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Beef Cow Joint Agreements

File C2-36
Updated September, 2011

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Use this decision tool to estimate costs and returns for each party in a beef cow share agreement

Beef cow herds have always been a popular  enterprise for small and medium sized farms  in the Midwest. Since owning cattle involves a relatively high capital investment, many cow-calf enterprises are carried out jointly by two or more people. One party may own the breeding herd while another party supplies the labor to take care of them. Facilities, feed, health costs and other resources can be shared in a variety of ways - there are no hard and fast rules to follow.

Under joint agreements the question also arises as to how income should be shared. The basic principle is that the calves or the income from the sale of the calves should be shared in the same proportion as the total costs of production. Noncash costs for contributions such as unpaid labor and owned pasture land should be included along with out-of-pocket costs. Besides labor, a management charge should be included to reflect both day-to-day and long-term decision making. A rule of thumb of 10 percent of all other costs is often used to value the management contribution. 

Livestock Share Lease

Terms of a traditional livestock share lease call for the tenant to provide labor, machinery, half the livestock, half of the harvested or purchased feed, and half of the seed, fertilizer, health, marketing and miscellaneous costs. Income is typically divided equally, as well. Often cropland is also included in the lease, with costs shared according to traditional crop share lease provisions. Adding up the costs contributed by each party using the typical budget values in Table 1, example 1, shows that, indeed, the totals for the tenant and landlord are almost equal. Sales from cull cows and bulls are split equally, as well as the calf income, and both parties help purchase or contribute replacement heifers and bulls.

Table 1. Cow-Calf Budget

Other Arrangements

Some landowners prefer to provide all the livestock and land, but not pay any other expenses. Their contributions would consist of the breeding livestock, pasture, land for hay and stalk grazing, and corrals and fences. Table 1, example 2, shows that these costs add up to about 40 percent of the total, so calf income would be divided 40 percent to the owner and 60 percent to the operator.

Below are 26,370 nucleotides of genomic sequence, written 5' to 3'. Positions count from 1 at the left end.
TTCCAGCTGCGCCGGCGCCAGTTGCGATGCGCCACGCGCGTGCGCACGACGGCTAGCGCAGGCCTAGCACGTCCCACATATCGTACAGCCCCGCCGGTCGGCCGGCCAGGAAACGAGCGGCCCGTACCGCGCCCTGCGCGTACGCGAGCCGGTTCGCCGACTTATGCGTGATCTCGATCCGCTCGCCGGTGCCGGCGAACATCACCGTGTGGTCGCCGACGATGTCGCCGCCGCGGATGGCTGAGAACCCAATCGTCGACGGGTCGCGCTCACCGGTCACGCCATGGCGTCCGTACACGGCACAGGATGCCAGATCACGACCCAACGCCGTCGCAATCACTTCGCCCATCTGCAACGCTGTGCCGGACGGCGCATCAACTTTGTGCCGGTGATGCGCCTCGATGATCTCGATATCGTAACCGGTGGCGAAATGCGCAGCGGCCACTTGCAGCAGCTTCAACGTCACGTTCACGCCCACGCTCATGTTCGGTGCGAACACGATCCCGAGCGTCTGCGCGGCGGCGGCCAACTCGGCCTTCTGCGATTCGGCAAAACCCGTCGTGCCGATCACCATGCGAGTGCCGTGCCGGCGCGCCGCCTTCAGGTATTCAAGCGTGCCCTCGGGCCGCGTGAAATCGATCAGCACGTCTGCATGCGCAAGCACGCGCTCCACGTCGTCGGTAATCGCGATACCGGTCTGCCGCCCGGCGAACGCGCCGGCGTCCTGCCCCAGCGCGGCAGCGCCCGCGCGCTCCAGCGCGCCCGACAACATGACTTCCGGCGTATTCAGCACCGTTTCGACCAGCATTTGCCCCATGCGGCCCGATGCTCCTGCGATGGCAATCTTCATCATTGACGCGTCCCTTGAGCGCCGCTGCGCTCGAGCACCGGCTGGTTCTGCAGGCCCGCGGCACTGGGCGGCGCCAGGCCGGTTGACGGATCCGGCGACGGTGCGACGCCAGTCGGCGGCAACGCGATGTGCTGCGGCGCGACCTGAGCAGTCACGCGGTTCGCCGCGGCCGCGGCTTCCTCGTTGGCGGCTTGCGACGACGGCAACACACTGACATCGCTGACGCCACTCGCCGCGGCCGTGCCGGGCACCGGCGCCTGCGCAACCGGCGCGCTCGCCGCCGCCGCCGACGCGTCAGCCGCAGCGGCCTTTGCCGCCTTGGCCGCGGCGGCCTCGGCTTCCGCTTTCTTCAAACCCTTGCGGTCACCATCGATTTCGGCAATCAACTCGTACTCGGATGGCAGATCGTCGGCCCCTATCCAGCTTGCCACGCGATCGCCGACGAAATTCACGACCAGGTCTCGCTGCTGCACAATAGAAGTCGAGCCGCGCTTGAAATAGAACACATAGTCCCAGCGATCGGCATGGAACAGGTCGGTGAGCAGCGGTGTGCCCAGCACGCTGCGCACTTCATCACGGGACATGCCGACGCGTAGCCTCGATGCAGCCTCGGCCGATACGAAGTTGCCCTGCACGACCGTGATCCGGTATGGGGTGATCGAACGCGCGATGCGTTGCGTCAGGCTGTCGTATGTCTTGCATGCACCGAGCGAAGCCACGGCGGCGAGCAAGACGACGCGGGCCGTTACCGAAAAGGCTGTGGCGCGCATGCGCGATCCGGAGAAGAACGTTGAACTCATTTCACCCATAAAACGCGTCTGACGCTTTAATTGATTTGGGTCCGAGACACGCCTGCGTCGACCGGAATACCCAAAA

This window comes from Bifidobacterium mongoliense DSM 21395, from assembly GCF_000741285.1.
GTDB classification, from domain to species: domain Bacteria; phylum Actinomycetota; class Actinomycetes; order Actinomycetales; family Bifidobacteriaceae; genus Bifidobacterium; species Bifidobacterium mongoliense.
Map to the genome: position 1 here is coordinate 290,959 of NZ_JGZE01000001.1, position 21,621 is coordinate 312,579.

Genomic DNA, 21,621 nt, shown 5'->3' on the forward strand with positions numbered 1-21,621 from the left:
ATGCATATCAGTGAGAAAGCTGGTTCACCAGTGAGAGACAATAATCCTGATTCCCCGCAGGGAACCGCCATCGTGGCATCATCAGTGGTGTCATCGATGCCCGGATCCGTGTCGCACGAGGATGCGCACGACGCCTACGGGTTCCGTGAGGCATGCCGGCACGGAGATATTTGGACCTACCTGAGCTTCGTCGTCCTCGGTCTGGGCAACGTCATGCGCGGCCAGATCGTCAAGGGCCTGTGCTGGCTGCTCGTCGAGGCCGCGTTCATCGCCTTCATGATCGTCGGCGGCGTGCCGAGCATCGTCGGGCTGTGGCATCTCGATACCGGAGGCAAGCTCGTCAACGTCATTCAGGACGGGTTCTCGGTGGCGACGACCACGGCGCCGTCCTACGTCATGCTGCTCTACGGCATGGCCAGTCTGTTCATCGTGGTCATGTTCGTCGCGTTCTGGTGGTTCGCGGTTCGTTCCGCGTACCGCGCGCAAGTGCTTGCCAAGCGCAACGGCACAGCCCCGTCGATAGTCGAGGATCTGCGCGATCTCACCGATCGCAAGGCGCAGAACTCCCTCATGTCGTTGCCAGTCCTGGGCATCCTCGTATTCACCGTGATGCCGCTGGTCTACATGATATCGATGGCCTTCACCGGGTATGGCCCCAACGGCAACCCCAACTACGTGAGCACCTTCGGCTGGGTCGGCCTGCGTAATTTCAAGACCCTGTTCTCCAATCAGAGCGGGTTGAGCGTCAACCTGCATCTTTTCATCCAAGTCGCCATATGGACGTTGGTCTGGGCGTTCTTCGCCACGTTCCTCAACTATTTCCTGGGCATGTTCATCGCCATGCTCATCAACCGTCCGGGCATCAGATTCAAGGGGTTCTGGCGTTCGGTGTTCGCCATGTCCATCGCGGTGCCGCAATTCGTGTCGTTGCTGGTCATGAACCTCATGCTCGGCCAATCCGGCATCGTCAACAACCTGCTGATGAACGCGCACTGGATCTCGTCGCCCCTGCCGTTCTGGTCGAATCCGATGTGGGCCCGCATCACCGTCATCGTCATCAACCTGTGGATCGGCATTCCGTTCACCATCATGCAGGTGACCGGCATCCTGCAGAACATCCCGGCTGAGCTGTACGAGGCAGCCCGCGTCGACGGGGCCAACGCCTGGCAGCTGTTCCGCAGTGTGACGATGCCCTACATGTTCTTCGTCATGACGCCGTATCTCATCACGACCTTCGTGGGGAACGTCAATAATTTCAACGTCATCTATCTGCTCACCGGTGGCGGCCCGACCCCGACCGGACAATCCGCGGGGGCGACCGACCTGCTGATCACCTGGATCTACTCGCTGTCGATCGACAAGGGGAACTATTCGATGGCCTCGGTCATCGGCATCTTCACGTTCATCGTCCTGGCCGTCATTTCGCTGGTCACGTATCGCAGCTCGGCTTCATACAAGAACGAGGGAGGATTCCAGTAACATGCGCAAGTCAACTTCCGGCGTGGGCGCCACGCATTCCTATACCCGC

Another variation is for an investor to provide only the livestock, which represents about 14 percent of the total costs (Table 2, example 3). At the other extreme, someone who contributes only labor to care for the herd would earn about 20 to 25 percent of the revenue or calf crop (Table 2, example 4).

Many other combinations are possible, and can be evaluated by simply adding the estimated costs of each party’s contribution and converting it to a percentage of the total. Typical costs from budgets like those found in Ag Decision Maker Information File B1-21 Livestock Enterprise Budgets can be used to formulate a new agreement. However, actual costs should be substituted for typical costs whenever possible. If calves will be carried to a heavier weight, additional costs for feed, health and labor would need to be incorporated. 

Table 2. Cow-Calf Budget

Income from Culled Breeding Stock

The breeding herd should be treated as a capital asset, just like land, machinery or buildings. Ownership records of each individual animal should be carefully maintained, for tax records. The income received from selling cull cows, bulls and heifers should go to the owner(s) of the livestock, regardless of how the calves are shared. Likewise, the owner of the herd should provide replacement bulls and heifers. These may be purchased from outside or drawn from the herd owner’s share of the calf crop.

Management Decisions

When a good working relationship exists between the parties, all management decisions may be made by mutual agreement. The person providing the labor is usually responsible for day-to-day management decisions about feeding, breeding and treating health problems. However, larger decisions such as buying or selling livestock or setting the general feeding, breeding and health programs should be discussed well in advance. Certain goals related to management areas such as calving percentage and weaning weights may be specified in advance. The type of records needed to verify these goals and the system to be used should also be discussed and agreed on.

Lease Agreement

Written agreements help avoid disagreements later on. They also provide a record for tax preparers and heirs. A cow-calf operation represents a substantial investment, in livestock, pasture and handling facilities. A sharing agreement should be set up to last for at least five years or more. Details may be reviewed annually, however.

A sample cow-calf lease agreement is available from the Manitoba Agriculture and Food Agency, at: http://www.gov.mb.ca/agriculture/financial/farm/pdf/cowcalfshareleaseagreement.pdf.

To figure a cow-calf budget for your operation, enter your figures into Decision Tool Beef Cow Share Agreement Analysis.

 

William Edwards, retired economist. Questions?